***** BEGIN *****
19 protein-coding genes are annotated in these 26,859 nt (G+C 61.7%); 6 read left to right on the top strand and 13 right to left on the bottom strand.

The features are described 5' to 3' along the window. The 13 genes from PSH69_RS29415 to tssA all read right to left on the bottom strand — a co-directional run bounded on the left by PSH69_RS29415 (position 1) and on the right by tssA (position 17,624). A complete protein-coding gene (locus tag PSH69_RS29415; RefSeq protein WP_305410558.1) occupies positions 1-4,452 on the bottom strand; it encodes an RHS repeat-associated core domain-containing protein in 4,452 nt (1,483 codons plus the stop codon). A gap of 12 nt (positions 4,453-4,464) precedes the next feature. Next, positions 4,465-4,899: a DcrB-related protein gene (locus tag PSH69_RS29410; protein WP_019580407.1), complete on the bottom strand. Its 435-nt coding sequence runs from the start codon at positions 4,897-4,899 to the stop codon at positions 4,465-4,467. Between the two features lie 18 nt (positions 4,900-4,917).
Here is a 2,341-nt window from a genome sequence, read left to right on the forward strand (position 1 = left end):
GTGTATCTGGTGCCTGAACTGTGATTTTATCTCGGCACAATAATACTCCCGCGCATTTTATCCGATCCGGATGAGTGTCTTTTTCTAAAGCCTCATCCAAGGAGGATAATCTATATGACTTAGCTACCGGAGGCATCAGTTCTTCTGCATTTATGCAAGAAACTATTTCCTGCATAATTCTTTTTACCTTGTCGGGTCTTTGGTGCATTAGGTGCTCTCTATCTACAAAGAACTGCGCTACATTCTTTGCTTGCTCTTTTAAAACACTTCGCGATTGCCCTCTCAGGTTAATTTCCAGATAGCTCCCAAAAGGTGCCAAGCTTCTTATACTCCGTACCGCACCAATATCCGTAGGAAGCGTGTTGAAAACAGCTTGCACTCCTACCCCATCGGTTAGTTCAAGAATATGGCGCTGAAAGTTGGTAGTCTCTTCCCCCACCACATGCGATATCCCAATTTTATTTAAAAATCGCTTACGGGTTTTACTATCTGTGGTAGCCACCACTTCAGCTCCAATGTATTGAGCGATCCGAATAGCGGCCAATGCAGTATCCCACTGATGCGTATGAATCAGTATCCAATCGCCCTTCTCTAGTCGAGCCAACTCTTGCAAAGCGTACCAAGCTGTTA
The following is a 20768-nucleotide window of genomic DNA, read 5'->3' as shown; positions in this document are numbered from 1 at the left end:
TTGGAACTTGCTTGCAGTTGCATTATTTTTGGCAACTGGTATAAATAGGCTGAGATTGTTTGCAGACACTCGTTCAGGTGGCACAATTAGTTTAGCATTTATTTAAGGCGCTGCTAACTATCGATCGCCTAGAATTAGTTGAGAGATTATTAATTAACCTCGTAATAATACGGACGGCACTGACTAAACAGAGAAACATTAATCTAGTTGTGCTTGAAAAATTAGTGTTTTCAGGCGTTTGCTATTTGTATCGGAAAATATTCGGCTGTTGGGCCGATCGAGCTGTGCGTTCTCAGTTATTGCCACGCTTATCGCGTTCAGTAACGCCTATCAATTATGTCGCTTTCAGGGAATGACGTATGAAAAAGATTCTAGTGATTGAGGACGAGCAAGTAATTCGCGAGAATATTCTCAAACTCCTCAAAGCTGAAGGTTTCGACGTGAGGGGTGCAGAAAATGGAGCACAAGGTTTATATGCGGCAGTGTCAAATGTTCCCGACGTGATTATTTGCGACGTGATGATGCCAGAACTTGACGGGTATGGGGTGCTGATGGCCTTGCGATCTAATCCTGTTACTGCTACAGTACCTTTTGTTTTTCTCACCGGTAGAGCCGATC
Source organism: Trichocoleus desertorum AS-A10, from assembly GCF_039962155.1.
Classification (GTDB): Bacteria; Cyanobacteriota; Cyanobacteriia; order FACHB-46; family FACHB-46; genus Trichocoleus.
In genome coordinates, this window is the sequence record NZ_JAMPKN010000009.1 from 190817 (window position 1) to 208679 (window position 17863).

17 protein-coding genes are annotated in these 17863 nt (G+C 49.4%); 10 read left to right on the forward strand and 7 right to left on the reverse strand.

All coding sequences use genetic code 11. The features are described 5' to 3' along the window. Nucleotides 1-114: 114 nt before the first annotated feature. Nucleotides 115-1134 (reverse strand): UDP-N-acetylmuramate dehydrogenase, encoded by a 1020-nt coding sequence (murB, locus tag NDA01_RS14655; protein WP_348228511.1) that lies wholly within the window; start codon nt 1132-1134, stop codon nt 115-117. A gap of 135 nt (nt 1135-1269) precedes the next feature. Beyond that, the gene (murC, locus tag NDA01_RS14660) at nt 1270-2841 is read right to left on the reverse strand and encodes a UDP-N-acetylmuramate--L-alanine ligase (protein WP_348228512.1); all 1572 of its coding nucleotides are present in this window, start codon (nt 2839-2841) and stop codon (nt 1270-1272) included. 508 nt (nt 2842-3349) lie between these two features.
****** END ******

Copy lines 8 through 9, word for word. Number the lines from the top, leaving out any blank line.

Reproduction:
Classification (GTDB): Bacteria; Cyanobacteriota; Cyanobacteriia; order FACHB-46; family FACHB-46; genus Trichocoleus.
In genome coordinates, this window is the sequence record NZ_JAMPKN010000009.1 from 190817 (window position 1) to 208679 (window position 17863).